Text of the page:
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The Strathprints institutional repository is a digital archive of University of Strathclyde research outputs. Strathprints provides access to thousands of Open Access research papers by University of Strathclyde researchers, including those from the School of Psychological Sciences & Health - but also papers by researchers based within the Faculties of Science, Engineering, Humanities & Social Sciences, and from the Strathclyde Business School.

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Tensile testing of cellulose based natural fibers for structural composite applications

Symington, Mark C. and Banks, W.M. and Opukuro, David West and Pethrick, R.A. (2009) Tensile testing of cellulose based natural fibers for structural composite applications. Composites Part A: Applied Science and Manufacturing, 43 (9). pp. 1083-1108. ISSN 1359-835X

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Abstract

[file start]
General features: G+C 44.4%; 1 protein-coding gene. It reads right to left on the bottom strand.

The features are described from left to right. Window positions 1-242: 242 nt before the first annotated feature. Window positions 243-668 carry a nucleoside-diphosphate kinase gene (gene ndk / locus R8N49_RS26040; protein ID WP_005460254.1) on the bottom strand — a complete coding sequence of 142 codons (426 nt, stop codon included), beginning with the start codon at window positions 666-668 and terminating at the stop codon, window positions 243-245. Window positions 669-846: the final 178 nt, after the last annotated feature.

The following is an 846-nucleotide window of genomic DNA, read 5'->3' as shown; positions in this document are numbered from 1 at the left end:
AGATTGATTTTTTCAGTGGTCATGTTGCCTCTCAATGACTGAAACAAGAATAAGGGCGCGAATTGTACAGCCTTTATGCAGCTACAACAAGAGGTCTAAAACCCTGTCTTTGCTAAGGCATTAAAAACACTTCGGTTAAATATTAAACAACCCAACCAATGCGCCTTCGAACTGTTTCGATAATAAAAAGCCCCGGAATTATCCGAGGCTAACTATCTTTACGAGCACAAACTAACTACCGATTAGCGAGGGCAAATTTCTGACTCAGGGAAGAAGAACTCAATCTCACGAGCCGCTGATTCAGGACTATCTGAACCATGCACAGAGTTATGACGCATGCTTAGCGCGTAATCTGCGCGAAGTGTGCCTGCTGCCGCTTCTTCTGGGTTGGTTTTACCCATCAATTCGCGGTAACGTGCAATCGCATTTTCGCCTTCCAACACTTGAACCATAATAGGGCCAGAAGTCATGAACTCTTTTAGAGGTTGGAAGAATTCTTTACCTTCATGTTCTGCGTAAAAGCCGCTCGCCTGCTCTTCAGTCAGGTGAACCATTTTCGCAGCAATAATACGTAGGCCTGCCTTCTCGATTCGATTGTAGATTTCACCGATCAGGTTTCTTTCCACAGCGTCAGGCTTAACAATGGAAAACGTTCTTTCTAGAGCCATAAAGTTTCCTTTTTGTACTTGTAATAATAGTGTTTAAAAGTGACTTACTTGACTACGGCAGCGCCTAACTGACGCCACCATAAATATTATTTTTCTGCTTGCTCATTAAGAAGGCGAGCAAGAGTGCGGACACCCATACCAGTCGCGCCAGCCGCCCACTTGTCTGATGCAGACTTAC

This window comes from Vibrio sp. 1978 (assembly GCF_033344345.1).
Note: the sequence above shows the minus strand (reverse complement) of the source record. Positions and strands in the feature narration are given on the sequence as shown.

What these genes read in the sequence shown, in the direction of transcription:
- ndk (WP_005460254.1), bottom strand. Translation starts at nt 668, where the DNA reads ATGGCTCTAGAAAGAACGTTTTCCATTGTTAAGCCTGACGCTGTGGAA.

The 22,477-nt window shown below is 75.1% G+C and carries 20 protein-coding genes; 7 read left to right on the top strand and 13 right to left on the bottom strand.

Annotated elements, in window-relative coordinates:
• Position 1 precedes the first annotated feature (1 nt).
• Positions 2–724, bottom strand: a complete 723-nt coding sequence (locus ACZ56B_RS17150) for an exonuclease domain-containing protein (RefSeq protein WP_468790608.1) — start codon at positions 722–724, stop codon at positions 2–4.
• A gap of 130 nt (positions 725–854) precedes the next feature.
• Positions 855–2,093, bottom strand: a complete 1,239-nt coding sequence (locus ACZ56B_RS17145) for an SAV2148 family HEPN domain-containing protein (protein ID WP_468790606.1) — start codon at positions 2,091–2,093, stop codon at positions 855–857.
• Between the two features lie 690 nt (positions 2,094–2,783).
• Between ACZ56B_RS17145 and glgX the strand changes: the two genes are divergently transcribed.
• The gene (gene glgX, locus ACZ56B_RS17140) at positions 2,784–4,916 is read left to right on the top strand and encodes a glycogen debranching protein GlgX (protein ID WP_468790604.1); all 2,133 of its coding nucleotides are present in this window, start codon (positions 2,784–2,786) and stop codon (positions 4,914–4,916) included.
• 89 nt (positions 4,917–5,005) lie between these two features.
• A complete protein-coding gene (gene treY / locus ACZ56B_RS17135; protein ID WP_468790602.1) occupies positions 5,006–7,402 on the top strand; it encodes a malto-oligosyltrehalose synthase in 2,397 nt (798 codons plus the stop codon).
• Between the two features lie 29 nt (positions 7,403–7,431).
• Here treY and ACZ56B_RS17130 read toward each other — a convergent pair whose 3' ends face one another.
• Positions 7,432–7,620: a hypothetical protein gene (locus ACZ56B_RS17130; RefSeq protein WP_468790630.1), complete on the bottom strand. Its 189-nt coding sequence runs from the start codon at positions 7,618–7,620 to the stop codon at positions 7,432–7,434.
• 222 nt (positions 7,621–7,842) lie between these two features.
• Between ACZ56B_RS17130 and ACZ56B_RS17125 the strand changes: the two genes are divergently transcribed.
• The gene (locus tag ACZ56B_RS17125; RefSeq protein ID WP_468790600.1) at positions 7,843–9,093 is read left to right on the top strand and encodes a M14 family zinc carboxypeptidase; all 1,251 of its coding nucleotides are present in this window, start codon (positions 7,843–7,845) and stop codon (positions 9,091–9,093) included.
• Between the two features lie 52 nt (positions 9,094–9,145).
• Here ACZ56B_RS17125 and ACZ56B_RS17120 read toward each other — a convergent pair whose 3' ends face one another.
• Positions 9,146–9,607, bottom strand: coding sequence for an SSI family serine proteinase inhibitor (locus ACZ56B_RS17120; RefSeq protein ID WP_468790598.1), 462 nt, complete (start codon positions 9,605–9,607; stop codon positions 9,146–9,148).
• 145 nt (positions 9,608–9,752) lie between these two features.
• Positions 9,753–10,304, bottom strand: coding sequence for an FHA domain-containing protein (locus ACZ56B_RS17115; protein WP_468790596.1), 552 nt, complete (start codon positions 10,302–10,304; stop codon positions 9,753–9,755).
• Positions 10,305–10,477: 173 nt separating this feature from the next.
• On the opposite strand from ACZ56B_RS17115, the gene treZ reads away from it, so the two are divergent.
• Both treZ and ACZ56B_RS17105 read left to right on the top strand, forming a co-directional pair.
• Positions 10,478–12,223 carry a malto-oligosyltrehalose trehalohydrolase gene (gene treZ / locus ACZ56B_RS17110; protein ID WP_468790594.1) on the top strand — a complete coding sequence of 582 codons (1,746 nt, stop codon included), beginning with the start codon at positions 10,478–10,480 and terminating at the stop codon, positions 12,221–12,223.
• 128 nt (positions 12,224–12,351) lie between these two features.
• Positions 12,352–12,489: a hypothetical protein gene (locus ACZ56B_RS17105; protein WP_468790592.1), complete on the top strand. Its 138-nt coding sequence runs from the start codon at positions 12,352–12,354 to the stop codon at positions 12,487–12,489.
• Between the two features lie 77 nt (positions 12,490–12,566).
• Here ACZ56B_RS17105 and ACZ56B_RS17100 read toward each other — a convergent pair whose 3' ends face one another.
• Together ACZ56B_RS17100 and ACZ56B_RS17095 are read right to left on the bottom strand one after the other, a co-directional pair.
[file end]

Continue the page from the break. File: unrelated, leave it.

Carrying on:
A series of tensile tests were conducted on a Lloyd LRX tensile testing machine for numerous natural fibers deemed potential candidates for development in composite applications. The tensile tests were conducted on the fibers jute, kenaf, flax, abaca, sisal, hemp, and coir for samples exposed to moisture conditions of (1) room temperature and humidity, (2) 65% moisture content, (3) 90% moisture content, and (4) soaked fiber. These seven fibers were then tested for the four conditions and the mechanical properties of tensile strength, tensile strain to failure, and Young's modulus were calculated for the results. These results were then compared and verified with those from the literature, with some of the fibers showing distinctly promising potential. Additionally, a study on the effect of alkalization using 3% NaOH solution was carried out on flax, kenaf, abaca, and sisal to observe impact that this common fiber pre-treatment process has on fiber mechanical properties. The result of the investigation indicated that over treatment of natural fibers using NaOH could have a negative effect on the base fiber properties. It is consequently apparent that a treatment time of less than 10 min is sufficient to remove hemicelluloses and to give the optimum effect.